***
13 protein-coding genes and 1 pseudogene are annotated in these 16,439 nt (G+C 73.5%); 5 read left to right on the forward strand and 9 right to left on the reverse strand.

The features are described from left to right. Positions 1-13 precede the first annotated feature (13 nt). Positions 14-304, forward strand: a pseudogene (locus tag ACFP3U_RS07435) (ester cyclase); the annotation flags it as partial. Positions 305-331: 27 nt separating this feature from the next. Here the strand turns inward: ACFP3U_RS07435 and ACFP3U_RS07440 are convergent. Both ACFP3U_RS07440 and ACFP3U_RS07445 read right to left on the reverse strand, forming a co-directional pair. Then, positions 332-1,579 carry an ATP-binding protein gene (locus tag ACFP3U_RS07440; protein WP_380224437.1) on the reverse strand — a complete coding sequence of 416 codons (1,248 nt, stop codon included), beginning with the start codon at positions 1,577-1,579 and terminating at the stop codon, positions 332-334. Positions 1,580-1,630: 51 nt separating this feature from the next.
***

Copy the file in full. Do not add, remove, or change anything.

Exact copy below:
13 protein-coding genes and 1 pseudogene are annotated in these 16,439 nt (G+C 73.5%); 5 read left to right on the forward strand and 9 right to left on the reverse strand.

The features are described from left to right. Positions 1-13 precede the first annotated feature (13 nt). Positions 14-304, forward strand: a pseudogene (locus tag ACFP3U_RS07435) (ester cyclase); the annotation flags it as partial. Positions 305-331: 27 nt separating this feature from the next. Here the strand turns inward: ACFP3U_RS07435 and ACFP3U_RS07440 are convergent. Both ACFP3U_RS07440 and ACFP3U_RS07445 read right to left on the reverse strand, forming a co-directional pair. Then, positions 332-1,579 carry an ATP-binding protein gene (locus tag ACFP3U_RS07440; protein WP_380224437.1) on the reverse strand — a complete coding sequence of 416 codons (1,248 nt, stop codon included), beginning with the start codon at positions 1,577-1,579 and terminating at the stop codon, positions 332-334. Positions 1,580-1,630: 51 nt separating this feature from the next.